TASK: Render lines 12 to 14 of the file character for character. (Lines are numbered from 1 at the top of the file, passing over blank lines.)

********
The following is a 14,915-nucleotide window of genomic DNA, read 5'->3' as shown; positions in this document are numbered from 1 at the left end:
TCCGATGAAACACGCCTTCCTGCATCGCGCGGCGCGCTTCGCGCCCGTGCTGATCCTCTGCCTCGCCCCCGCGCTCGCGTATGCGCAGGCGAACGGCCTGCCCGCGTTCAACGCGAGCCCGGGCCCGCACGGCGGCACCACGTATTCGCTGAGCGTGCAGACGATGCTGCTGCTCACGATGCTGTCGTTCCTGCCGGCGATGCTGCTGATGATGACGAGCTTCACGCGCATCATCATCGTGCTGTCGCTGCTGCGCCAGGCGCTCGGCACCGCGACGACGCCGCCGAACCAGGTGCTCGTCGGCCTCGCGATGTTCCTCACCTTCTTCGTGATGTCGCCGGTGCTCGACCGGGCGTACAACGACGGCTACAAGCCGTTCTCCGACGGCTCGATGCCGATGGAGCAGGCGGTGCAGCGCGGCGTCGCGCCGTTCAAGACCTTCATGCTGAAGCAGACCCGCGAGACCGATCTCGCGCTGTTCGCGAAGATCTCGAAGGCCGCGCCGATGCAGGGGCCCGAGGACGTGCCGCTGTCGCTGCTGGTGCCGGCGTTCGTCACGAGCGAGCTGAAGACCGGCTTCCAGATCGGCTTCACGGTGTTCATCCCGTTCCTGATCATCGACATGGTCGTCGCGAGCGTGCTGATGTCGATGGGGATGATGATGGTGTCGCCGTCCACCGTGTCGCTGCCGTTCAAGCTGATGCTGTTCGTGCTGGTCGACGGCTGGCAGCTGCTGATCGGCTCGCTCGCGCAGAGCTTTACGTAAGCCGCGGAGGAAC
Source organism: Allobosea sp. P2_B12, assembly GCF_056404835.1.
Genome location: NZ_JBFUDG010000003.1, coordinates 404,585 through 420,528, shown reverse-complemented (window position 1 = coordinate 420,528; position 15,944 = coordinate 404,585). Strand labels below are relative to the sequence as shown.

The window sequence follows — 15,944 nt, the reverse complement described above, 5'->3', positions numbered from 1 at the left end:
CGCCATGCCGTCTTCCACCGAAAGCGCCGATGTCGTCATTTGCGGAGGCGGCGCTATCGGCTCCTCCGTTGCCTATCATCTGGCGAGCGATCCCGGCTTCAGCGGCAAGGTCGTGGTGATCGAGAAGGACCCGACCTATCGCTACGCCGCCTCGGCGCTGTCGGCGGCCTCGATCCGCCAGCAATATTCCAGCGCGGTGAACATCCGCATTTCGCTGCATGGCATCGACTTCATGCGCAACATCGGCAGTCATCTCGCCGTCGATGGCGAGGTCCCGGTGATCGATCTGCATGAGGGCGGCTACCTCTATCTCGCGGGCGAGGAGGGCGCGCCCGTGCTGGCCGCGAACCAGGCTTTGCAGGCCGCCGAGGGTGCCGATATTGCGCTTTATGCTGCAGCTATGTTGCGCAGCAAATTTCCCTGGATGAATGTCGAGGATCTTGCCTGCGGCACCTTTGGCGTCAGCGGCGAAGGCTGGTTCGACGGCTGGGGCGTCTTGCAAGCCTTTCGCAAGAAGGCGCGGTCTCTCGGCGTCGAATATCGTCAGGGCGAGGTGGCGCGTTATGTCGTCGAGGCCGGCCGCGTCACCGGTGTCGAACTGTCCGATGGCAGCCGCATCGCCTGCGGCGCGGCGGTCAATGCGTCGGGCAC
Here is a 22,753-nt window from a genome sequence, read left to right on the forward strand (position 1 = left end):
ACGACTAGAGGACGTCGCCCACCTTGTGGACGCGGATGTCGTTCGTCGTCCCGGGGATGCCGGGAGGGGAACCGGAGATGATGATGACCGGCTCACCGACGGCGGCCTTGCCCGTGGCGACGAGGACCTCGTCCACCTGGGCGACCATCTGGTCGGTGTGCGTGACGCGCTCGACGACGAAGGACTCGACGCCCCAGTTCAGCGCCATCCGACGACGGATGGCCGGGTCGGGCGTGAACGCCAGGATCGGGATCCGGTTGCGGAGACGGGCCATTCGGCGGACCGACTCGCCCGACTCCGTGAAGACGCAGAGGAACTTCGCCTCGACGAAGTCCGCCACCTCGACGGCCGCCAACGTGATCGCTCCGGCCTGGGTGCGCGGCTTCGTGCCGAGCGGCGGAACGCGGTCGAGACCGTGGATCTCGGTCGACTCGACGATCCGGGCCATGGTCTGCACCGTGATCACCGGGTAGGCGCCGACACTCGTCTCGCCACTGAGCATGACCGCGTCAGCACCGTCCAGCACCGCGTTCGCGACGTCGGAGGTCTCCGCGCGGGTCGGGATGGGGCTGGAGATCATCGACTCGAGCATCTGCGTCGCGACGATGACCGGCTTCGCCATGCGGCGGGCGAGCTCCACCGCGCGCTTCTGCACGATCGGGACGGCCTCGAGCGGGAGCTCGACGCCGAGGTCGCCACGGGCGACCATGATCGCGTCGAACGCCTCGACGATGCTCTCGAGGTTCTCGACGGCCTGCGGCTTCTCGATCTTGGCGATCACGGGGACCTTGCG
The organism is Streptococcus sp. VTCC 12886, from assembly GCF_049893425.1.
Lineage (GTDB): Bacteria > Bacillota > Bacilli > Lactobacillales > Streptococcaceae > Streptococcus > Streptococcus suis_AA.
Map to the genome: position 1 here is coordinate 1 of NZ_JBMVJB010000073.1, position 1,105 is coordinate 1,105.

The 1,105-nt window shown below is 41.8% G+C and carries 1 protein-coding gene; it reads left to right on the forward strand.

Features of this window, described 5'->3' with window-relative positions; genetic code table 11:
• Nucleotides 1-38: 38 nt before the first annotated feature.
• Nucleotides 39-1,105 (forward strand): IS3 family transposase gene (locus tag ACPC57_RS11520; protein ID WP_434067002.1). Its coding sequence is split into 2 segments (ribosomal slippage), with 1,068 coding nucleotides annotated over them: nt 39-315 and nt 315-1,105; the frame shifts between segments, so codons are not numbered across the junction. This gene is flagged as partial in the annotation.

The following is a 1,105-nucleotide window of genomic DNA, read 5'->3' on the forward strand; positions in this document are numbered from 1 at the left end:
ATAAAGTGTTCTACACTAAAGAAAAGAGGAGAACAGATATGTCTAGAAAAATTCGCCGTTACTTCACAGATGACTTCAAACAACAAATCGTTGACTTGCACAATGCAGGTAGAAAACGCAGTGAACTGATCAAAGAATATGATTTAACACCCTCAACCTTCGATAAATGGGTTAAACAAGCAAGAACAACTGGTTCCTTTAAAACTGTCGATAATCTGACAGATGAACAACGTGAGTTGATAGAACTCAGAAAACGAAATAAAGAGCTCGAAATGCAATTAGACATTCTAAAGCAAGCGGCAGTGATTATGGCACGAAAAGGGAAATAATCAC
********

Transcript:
The 1,105-nt window shown below is 41.8% G+C and carries 1 protein-coding gene; it reads left to right on the forward strand.

Features of this window, described 5'->3' with window-relative positions; genetic code table 11:
• Nucleotides 1-38: 38 nt before the first annotated feature.